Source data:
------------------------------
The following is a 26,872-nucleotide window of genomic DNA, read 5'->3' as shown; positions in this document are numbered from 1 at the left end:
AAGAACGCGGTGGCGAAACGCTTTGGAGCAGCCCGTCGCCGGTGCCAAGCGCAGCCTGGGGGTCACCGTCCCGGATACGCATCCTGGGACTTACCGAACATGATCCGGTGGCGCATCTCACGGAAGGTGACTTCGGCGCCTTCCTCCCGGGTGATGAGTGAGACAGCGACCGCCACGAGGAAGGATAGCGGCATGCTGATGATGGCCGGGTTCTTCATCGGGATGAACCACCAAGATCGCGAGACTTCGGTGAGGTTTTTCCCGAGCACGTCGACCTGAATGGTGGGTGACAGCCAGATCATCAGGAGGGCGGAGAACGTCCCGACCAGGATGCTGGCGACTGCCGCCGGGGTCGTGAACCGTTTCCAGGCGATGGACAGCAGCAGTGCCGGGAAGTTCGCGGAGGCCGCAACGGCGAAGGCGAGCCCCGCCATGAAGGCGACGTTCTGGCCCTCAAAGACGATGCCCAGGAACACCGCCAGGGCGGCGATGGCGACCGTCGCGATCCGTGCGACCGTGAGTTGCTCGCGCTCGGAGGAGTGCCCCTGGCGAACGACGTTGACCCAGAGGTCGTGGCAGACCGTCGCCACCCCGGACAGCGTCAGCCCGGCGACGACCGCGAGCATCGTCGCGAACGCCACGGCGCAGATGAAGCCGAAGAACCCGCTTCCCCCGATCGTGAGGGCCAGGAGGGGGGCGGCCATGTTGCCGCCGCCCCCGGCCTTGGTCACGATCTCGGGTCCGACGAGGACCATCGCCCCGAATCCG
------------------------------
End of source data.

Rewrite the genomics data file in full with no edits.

The following is a 26,872-nucleotide window of genomic DNA, read 5'->3' as shown; positions in this document are numbered from 1 at the left end:
AAGAACGCGGTGGCGAAACGCTTTGGAGCAGCCCGTCGCCGGTGCCAAGCGCAGCCTGGGGGTCACCGTCCCGGATACGCATCCTGGGACTTACCGAACATGATCCGGTGGCGCATCTCACGGAAGGTGACTTCGGCGCCTTCCTCCCGGGTGATGAGTGAGACAGCGACCGCCACGAGGAAGGATAGCGGCATGCTGATGATGGCCGGGTTCTTCATCGGGATGAACCACCAAGATCGCGAGACTTCGGTGAGGTTTTTCCCGAGCACGTCGACCTGAATGGTGGGTGACAGCCAGATCATCAGGAGGGCGGAGAACGTCCCGACCAGGATGCTGGCGACTGCCGCCGGGGTCGTGAACCGTTTCCAGGCGATGGACAGCAGCAGTGCCGGGAAGTTCGCGGAGGCCGCAACGGCGAAGGCGAGCCCCGCCATGAAGGCGACGTTCTGGCCCTCAAAGACGATGCCCAGGAACACCGCCAGGGCGGCGATGGCGACCGTCGCGATCCGTGCGACCGTGAGTTGCTCGCGCTCGGAGGAGTGCCCCTGGCGAACGACGTTGACCCAGAGGTCGTGGCAGACCGTCGCCACCCCGGACAGCGTCAGCCCGGCGACGACCGCGAGCATCGTCGCGAACGCCACGGCGCAGATGAAGCCGAAGAACCCGCTTCCCCCGATCGTGAGGGCCAGGAGGGGGGCGGCCATGTTGCCGCCGCCCCCGGCCTTGGTCACGATCTCGGGTCCGACGAGGACCATCGCCCCGAATCCG